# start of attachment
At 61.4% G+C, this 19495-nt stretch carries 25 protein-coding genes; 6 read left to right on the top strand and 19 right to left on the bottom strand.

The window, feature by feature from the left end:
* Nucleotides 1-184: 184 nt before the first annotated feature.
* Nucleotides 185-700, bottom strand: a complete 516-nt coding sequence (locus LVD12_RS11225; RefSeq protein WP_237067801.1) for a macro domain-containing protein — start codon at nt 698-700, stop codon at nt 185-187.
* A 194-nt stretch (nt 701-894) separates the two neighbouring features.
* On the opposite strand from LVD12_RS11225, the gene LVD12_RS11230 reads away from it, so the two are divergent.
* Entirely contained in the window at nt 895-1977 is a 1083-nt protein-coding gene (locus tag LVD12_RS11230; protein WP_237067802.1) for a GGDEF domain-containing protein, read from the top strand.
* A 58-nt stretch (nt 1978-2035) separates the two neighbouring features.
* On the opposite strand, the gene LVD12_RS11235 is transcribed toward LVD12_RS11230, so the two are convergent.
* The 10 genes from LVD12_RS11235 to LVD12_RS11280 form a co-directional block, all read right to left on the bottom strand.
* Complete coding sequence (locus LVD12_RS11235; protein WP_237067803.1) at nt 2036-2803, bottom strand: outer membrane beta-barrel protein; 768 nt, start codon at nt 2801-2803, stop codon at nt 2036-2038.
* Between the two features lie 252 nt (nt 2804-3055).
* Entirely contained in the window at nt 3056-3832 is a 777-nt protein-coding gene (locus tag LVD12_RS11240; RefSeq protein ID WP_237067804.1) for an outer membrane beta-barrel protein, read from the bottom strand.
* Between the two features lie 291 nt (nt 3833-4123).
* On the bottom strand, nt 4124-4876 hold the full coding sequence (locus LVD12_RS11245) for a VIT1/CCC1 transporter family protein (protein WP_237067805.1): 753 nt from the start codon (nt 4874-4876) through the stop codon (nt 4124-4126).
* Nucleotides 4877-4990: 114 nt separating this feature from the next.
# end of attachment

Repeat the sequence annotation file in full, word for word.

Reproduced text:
At 61.4% G+C, this 19495-nt stretch carries 25 protein-coding genes; 6 read left to right on the top strand and 19 right to left on the bottom strand.

The window, feature by feature from the left end:
* Nucleotides 1-184: 184 nt before the first annotated feature.
* Nucleotides 185-700, bottom strand: a complete 516-nt coding sequence (locus LVD12_RS11225; RefSeq protein WP_237067801.1) for a macro domain-containing protein — start codon at nt 698-700, stop codon at nt 185-187.
* A 194-nt stretch (nt 701-894) separates the two neighbouring features.
* On the opposite strand from LVD12_RS11225, the gene LVD12_RS11230 reads away from it, so the two are divergent.
* Entirely contained in the window at nt 895-1977 is a 1083-nt protein-coding gene (locus tag LVD12_RS11230; protein WP_237067802.1) for a GGDEF domain-containing protein, read from the top strand.
* A 58-nt stretch (nt 1978-2035) separates the two neighbouring features.
* On the opposite strand, the gene LVD12_RS11235 is transcribed toward LVD12_RS11230, so the two are convergent.
* The 10 genes from LVD12_RS11235 to LVD12_RS11280 form a co-directional block, all read right to left on the bottom strand.
* Complete coding sequence (locus LVD12_RS11235; protein WP_237067803.1) at nt 2036-2803, bottom strand: outer membrane beta-barrel protein; 768 nt, start codon at nt 2801-2803, stop codon at nt 2036-2038.
* Between the two features lie 252 nt (nt 2804-3055).
* Entirely contained in the window at nt 3056-3832 is a 777-nt protein-coding gene (locus tag LVD12_RS11240; RefSeq protein ID WP_237067804.1) for an outer membrane beta-barrel protein, read from the bottom strand.
* Between the two features lie 291 nt (nt 3833-4123).
* On the bottom strand, nt 4124-4876 hold the full coding sequence (locus LVD12_RS11245) for a VIT1/CCC1 transporter family protein (protein WP_237067805.1): 753 nt from the start codon (nt 4874-4876) through the stop codon (nt 4124-4126).
* Nucleotides 4877-4990: 114 nt separating this feature from the next.